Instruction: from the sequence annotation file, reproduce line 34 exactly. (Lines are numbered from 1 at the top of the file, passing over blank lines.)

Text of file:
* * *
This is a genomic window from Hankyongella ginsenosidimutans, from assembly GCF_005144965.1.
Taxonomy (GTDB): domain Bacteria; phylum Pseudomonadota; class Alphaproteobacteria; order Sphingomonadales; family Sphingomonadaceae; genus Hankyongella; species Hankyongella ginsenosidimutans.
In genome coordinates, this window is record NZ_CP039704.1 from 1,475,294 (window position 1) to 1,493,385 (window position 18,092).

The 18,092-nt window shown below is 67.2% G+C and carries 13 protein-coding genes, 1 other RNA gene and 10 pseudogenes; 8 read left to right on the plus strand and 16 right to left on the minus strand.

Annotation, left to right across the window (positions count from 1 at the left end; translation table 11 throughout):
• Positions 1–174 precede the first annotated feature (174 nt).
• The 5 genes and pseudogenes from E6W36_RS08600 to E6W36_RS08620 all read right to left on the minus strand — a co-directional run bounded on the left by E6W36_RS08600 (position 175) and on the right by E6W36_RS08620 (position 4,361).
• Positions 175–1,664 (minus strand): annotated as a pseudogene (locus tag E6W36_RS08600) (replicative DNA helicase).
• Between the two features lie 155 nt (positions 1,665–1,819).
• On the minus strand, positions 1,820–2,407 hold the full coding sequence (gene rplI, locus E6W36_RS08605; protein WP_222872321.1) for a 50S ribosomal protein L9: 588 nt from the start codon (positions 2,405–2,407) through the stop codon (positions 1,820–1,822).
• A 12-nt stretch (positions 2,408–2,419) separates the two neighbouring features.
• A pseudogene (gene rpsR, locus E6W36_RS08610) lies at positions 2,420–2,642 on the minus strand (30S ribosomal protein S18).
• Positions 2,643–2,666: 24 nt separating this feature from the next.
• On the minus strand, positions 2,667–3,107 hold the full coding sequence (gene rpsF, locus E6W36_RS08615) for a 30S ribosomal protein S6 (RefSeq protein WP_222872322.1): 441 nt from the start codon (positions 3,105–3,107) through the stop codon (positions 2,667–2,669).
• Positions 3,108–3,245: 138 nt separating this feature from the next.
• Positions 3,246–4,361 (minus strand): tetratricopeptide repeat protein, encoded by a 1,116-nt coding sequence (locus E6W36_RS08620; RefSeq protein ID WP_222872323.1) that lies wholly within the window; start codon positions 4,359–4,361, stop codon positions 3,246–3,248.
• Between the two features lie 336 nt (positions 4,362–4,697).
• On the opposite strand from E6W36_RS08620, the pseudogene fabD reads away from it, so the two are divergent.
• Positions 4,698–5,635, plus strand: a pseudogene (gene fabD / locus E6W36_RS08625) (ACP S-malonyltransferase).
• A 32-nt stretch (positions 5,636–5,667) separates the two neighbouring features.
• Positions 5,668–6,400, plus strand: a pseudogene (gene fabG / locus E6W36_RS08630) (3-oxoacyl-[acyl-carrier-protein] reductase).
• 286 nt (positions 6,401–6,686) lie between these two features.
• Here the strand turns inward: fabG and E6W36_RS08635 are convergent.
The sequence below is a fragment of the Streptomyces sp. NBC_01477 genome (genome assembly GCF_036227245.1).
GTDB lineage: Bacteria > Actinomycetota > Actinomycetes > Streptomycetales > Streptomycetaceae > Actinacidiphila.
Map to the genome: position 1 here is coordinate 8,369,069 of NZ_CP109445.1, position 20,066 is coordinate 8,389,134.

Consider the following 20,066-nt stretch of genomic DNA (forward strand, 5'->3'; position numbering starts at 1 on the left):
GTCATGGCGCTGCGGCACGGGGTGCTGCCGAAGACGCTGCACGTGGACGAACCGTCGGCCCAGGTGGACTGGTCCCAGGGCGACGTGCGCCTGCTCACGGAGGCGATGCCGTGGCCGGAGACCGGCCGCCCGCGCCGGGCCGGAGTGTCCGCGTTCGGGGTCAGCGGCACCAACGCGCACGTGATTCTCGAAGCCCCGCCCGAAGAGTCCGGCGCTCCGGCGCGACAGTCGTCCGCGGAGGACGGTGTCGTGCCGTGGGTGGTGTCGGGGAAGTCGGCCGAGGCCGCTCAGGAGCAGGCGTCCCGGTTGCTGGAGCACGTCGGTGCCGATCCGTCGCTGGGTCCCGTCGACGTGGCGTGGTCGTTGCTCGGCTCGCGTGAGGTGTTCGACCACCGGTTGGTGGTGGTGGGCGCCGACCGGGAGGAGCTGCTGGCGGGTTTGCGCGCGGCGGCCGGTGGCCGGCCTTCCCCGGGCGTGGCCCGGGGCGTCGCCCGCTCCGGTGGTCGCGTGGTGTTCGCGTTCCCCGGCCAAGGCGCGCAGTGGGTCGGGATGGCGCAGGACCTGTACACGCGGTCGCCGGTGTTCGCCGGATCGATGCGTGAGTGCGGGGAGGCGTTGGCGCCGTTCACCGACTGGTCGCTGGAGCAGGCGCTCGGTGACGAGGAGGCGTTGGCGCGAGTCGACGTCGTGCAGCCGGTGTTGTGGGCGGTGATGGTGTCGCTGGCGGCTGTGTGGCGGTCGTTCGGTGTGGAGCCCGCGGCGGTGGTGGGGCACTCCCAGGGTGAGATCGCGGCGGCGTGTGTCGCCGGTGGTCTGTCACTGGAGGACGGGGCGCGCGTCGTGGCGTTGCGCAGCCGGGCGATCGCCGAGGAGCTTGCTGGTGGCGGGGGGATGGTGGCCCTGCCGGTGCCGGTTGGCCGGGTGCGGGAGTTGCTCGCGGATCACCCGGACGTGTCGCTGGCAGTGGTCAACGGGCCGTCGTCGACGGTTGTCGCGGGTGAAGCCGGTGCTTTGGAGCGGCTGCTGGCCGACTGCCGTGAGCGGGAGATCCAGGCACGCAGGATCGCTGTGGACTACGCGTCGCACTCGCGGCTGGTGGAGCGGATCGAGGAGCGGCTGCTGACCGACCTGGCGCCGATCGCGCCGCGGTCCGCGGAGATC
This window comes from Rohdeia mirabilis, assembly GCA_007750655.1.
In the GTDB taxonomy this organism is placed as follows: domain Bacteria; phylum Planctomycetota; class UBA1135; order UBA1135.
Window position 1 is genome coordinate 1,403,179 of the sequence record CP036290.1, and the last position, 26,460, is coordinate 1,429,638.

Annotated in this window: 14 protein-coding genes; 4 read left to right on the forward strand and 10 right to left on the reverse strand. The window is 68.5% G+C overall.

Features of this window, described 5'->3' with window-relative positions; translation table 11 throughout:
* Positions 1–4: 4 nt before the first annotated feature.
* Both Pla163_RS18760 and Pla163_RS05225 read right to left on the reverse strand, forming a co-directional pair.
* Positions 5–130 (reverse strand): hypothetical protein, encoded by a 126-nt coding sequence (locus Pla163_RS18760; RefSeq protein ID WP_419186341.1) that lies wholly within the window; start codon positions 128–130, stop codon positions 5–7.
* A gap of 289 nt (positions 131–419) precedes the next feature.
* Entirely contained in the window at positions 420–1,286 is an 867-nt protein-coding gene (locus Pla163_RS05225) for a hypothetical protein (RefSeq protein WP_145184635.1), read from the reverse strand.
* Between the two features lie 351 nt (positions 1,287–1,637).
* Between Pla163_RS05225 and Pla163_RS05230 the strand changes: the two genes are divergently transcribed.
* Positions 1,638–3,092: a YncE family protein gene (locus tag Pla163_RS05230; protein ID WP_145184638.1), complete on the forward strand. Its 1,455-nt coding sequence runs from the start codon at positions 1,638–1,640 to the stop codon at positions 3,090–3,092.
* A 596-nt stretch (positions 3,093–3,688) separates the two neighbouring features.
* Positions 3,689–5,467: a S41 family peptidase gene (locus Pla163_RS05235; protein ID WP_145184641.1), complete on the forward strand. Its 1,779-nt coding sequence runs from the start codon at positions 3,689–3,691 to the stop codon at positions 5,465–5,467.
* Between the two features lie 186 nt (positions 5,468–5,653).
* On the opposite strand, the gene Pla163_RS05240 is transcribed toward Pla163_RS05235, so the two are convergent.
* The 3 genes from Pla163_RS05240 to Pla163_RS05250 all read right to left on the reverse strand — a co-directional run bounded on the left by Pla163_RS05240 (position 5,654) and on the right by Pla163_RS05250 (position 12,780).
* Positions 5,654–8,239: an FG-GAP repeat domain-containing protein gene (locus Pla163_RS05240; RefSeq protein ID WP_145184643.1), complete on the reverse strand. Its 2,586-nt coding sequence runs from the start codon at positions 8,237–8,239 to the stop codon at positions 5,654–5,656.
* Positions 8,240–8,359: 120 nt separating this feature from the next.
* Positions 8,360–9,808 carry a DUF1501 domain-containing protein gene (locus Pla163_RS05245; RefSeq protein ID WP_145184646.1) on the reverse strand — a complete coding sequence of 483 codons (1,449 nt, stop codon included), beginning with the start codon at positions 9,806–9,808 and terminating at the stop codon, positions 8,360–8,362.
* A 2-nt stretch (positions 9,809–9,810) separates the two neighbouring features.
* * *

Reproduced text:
* Positions 1–4: 4 nt before the first annotated feature.